More Than Money: How the Right Investor Can Add Lasting Value to Your Startup
Taking money from an investor before thoroughly vetting him or her is like getting married after your first date.
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In the third quarter of 2016, nearly $600 million was invested in 45 digital health startups alone. That's a lot of dough, but money isn't the only necessary ingredient when it comes to cooking up a successful startup.
Entrepreneurs from Nigeria to Palo Alto dream of welcoming top angel investors and world-class venture capitalists to their cap tables. But an investor should represent more than an overflowing purse.
What entrepreneurs really need are investors who will be true partners -- who'll contribute a wealth of non-asset value and can fundamentally impact a company's trajectory.
The search for the right investor, then, should be about much more than dollar signs. Before bringing anyone on board, you need to understand how this person's skills and resources will align with your company's goals and vision. So, don't jump in blind. Recognize that a big check equals a big commitment and that taking money from an investor before thoroughly vetting him or her is like getting married after your first date.
The downsides of not vetting an investor
Startups with great potential can be stalled or sunk by unexpected surprises. If things fall apart, you'll end up with an expensive legal quarrel that pulls a mountain of skeletons out of the closet. What this means is that if you accept the first investor who comes along, you'll also likely miss out on engaging one of the secret weapons of any successful tech company: value-added investors.
These experts provide much more than cash. They offer valuable connections and the knowledge to help entrepreneurs navigate obstacles that often overwhelm inexperienced startups.
The high ROI of face time
The best method for sussing out any person's true nature is talking to his or her friends, family and associates. Investors are no different. Make the effort to meet with investors' partners, junior associates, analysts and other colleagues. Even a solo angel investor has partners and other connections -- so invite them to coffee. Speak with several members of the team to get real insight into what the company is like and whom you'll be dealing with.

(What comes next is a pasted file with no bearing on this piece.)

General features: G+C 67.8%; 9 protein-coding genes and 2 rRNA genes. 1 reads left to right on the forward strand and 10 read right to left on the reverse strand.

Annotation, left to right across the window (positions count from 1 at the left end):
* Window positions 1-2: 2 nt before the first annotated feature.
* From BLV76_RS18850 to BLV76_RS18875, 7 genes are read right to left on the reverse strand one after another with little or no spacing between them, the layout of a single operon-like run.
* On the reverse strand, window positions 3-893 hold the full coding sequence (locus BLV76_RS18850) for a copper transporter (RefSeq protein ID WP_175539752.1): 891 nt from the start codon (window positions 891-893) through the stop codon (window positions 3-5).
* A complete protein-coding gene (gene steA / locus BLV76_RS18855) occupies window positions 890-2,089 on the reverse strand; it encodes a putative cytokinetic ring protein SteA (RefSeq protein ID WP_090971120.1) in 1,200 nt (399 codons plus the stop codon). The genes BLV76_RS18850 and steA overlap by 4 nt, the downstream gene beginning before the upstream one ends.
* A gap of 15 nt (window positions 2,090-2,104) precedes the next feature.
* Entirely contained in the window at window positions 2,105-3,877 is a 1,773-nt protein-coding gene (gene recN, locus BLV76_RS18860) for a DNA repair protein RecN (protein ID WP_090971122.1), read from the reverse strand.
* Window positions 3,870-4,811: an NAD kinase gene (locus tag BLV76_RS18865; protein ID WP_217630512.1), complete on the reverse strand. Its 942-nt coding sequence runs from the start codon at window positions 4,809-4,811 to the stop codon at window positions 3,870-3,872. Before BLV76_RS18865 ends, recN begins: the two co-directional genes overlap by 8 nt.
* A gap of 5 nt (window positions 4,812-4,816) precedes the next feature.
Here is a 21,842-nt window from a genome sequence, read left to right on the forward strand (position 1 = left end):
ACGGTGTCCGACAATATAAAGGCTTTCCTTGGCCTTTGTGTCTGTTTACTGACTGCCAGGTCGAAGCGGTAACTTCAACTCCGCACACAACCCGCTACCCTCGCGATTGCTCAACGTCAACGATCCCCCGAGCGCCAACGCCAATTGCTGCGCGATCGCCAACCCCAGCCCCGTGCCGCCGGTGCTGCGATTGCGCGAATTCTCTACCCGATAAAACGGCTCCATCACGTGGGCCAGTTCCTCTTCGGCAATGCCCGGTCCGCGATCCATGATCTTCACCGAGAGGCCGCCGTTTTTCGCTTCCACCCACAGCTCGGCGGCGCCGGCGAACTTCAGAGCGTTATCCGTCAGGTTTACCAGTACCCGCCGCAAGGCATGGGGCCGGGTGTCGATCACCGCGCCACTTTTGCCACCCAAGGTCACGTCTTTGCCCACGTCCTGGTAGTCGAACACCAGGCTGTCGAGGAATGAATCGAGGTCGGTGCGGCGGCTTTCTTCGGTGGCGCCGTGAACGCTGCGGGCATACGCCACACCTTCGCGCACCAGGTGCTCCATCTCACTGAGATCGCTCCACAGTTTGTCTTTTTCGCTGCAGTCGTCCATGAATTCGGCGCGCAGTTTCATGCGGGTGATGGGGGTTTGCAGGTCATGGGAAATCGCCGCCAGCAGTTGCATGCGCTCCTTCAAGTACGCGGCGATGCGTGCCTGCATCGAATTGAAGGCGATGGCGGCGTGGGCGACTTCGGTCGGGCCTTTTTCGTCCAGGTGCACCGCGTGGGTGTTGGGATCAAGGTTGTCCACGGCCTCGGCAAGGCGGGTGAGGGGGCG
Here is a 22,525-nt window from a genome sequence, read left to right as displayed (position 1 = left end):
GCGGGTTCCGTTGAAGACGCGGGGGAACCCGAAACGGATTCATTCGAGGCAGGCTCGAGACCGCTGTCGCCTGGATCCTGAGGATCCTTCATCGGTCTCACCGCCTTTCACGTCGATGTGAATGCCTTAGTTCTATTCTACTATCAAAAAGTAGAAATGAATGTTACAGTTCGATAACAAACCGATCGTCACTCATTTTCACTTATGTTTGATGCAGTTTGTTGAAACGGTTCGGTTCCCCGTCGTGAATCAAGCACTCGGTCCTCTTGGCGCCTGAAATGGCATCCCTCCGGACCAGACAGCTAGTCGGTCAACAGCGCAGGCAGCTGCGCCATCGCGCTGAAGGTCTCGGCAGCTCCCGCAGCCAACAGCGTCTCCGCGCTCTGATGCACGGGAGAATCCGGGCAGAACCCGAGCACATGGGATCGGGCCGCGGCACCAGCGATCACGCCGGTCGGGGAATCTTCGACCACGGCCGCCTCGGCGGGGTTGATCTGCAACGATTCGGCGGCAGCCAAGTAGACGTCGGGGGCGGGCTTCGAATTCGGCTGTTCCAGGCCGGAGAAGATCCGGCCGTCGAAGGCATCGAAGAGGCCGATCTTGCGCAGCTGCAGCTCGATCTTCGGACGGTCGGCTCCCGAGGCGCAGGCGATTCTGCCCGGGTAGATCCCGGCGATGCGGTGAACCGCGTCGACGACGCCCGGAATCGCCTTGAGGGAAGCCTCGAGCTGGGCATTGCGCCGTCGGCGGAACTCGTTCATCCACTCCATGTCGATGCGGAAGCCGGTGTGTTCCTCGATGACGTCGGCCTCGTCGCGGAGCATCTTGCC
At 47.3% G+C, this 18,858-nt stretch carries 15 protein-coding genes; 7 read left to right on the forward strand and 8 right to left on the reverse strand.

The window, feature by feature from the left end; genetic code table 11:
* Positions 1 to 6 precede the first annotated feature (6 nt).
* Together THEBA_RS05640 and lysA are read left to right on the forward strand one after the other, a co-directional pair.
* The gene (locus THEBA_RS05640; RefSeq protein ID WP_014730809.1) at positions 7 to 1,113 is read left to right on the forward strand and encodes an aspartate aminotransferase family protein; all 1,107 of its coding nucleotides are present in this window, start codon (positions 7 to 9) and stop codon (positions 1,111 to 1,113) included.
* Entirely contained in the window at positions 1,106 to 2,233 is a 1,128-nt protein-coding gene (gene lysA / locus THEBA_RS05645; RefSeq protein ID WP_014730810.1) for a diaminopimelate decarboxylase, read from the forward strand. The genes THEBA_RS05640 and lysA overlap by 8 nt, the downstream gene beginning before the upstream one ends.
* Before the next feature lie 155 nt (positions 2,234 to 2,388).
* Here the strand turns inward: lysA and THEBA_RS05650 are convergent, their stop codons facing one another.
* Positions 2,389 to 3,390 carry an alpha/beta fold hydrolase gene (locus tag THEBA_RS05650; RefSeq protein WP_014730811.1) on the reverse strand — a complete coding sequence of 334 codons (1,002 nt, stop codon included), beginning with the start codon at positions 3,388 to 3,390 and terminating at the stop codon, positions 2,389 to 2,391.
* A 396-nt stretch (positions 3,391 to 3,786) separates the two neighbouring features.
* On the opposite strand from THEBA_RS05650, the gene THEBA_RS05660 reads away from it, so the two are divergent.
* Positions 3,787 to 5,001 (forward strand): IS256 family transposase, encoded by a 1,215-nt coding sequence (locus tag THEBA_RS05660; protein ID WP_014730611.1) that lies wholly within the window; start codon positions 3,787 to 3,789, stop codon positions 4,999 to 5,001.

Committing to multiple face-to-face meetings -- and the travel this often requires -- may seem like a large undertaking, but it will be time well spent: You'll have a good feel for what a partnership with the investor will bring. Remember, relationships that start as purely transactional will likely remain that way. Reciprocal and rewarding partnerships begin with open communication and trust.
I once asked a potential angel investor to share a time he'd invested in a company that had subsequently failed. He chuckled and responded, "Oh, my investments never fail, even when the companies do." He suggested that he'd do anything necessary, at the expense of anyone else, to get his money back.
That fleeting glimpse was enough to know I needed to respectfully distance myself rather than move into a partnership. Trust your gut instinct. Only lay a foundation of trust when it's reciprocated and deserved.
Five things a high-quality investor will say
Make sure that every investor you talk to has enough time to get the full story, even at the (short-term) expense of speed and capital. Be wary of investors who bet on the jockey without looking at traction, timing and the team makeup.